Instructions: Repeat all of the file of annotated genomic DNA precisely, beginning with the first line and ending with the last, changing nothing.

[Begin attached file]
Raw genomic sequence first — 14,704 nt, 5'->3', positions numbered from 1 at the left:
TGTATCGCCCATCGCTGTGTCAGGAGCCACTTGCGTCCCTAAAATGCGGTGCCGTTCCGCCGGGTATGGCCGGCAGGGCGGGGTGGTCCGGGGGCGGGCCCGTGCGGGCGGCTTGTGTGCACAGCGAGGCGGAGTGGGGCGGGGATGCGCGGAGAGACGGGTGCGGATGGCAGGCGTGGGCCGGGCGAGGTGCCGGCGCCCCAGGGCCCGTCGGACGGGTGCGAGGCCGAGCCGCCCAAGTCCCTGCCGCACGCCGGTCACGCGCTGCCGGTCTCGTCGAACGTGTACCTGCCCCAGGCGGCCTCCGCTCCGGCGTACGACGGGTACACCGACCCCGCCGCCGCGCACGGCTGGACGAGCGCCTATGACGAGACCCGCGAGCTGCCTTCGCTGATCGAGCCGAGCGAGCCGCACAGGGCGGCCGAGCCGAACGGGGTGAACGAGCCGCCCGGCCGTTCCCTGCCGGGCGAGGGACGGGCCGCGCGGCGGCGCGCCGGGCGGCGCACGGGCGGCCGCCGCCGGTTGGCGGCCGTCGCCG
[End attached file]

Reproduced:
Raw genomic sequence first — 14,704 nt, 5'->3', positions numbered from 1 at the left:
TGTATCGCCCATCGCTGTGTCAGGAGCCACTTGCGTCCCTAAAATGCGGTGCCGTTCCGCCGGGTATGGCCGGCAGGGCGGGGTGGTCCGGGGGCGGGCCCGTGCGGGCGGCTTGTGTGCACAGCGAGGCGGAGTGGGGCGGGGATGCGCGGAGAGACGGGTGCGGATGGCAGGCGTGGGCCGGGCGAGGTGCCGGCGCCCCAGGGCCCGTCGGACGGGTGCGAGGCCGAGCCGCCCAAGTCCCTGCCGCACGCCGGTCACGCGCTGCCGGTCTCGTCGAACGTGTACCTGCCCCAGGCGGCCTCCGCTCCGGCGTACGACGGGTACACCGACCCCGCCGCCGCGCACGGCTGGACGAGCGCCTATGACGAGACCCGCGAGCTGCCTTCGCTGATCGAGCCGAGCGAGCCGCACAGGGCGGCCGAGCCGAACGGGGTGAACGAGCCGCCCGGCCGTTCCCTGCCGGGCGAGGGACGGGCCGCGCGGCGGCGCGCCGGGCGGCGCACGGGCGGCCGCCGCCGGTTGGCGGCCGTCGCCG